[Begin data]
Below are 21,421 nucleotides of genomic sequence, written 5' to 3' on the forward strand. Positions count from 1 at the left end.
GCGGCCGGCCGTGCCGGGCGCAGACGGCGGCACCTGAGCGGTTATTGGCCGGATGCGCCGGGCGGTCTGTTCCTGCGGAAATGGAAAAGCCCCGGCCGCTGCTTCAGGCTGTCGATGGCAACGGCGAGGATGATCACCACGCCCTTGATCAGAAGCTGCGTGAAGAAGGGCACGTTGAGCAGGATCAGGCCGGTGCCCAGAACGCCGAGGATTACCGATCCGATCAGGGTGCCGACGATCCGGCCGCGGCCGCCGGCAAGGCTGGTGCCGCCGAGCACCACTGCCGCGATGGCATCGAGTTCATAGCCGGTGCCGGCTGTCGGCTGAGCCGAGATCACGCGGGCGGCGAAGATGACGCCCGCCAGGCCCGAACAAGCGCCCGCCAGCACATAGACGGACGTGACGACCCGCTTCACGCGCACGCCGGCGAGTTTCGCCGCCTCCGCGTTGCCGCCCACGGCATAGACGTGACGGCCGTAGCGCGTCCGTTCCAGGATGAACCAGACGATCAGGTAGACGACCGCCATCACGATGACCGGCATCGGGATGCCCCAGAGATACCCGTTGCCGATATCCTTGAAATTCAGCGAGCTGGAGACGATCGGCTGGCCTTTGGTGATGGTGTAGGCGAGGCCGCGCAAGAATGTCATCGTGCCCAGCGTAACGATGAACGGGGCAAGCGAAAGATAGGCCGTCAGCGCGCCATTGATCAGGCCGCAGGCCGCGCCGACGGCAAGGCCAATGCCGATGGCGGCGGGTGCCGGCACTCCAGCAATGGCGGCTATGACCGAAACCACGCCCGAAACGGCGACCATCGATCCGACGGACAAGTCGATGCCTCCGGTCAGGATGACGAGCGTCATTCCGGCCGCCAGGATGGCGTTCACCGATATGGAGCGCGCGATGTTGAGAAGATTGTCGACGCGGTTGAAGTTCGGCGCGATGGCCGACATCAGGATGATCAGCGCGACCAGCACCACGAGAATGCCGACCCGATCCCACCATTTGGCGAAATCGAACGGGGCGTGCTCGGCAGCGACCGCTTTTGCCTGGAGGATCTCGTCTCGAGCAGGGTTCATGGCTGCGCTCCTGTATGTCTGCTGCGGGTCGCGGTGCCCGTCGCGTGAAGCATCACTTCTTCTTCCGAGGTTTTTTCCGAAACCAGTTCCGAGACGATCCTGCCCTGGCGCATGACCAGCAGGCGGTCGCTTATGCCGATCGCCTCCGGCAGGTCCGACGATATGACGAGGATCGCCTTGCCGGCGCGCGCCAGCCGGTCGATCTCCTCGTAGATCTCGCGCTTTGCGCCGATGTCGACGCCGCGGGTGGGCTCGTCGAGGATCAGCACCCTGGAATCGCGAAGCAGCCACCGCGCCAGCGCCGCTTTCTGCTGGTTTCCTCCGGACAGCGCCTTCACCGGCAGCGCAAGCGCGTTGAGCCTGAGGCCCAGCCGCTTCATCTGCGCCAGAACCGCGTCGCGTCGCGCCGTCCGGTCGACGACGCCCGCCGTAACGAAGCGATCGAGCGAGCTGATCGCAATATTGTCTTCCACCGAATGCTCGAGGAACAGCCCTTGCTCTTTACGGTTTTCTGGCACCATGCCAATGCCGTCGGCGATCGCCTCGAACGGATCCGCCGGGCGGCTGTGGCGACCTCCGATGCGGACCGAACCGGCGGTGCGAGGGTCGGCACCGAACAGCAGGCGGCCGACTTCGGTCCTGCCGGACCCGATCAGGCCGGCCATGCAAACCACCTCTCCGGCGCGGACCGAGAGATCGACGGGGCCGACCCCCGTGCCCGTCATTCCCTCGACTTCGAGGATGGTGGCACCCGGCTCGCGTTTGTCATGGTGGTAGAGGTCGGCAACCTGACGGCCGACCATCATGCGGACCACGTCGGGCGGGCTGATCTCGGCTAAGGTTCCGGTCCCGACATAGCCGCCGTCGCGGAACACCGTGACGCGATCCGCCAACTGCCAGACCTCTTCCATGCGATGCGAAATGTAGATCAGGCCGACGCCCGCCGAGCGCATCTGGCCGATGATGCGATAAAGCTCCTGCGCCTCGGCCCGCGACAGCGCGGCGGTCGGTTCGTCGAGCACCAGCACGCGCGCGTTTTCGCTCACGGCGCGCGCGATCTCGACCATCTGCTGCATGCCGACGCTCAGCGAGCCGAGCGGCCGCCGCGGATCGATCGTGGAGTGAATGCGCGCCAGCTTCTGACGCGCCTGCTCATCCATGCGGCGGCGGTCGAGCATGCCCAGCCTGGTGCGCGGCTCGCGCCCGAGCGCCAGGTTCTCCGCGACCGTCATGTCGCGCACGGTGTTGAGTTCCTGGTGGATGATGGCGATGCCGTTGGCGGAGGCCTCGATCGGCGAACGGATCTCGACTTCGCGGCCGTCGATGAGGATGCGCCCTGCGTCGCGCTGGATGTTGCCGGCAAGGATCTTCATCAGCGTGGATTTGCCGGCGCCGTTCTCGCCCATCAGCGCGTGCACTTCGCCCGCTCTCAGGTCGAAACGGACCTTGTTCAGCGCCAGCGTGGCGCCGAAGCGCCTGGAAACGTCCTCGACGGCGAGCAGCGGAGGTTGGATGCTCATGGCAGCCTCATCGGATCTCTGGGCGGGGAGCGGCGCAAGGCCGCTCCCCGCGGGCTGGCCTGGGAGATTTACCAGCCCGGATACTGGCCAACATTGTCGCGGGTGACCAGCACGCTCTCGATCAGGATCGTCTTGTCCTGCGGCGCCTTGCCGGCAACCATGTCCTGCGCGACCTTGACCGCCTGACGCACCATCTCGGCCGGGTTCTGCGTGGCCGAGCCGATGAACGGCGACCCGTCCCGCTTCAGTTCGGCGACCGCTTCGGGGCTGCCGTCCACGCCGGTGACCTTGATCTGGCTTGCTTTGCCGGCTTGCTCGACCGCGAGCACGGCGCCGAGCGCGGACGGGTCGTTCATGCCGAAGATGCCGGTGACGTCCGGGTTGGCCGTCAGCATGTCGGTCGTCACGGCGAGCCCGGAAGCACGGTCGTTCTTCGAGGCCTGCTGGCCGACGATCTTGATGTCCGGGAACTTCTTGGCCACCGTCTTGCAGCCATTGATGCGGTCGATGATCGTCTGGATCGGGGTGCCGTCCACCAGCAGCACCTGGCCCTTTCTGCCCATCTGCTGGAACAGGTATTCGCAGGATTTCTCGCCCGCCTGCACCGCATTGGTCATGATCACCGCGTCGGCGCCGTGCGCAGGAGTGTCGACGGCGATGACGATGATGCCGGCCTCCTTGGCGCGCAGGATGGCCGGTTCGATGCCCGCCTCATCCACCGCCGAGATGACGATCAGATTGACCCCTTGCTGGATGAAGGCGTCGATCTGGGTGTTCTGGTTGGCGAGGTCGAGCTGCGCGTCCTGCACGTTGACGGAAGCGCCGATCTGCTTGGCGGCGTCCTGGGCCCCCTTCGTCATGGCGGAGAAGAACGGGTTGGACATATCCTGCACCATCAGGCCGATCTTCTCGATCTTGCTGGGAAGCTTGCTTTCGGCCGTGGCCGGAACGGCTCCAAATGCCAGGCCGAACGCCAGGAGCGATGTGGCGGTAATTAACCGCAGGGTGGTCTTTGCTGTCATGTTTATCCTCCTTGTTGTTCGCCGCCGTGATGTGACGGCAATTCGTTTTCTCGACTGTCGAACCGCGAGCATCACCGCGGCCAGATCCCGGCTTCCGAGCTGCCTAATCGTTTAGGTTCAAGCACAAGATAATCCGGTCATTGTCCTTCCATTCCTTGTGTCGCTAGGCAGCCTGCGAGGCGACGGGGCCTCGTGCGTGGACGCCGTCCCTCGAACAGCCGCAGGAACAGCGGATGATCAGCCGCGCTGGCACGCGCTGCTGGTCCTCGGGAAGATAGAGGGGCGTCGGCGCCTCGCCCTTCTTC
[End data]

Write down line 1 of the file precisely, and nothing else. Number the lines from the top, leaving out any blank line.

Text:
Below are 21,421 nucleotides of genomic sequence, written 5' to 3' on the forward strand. Positions count from 1 at the left end.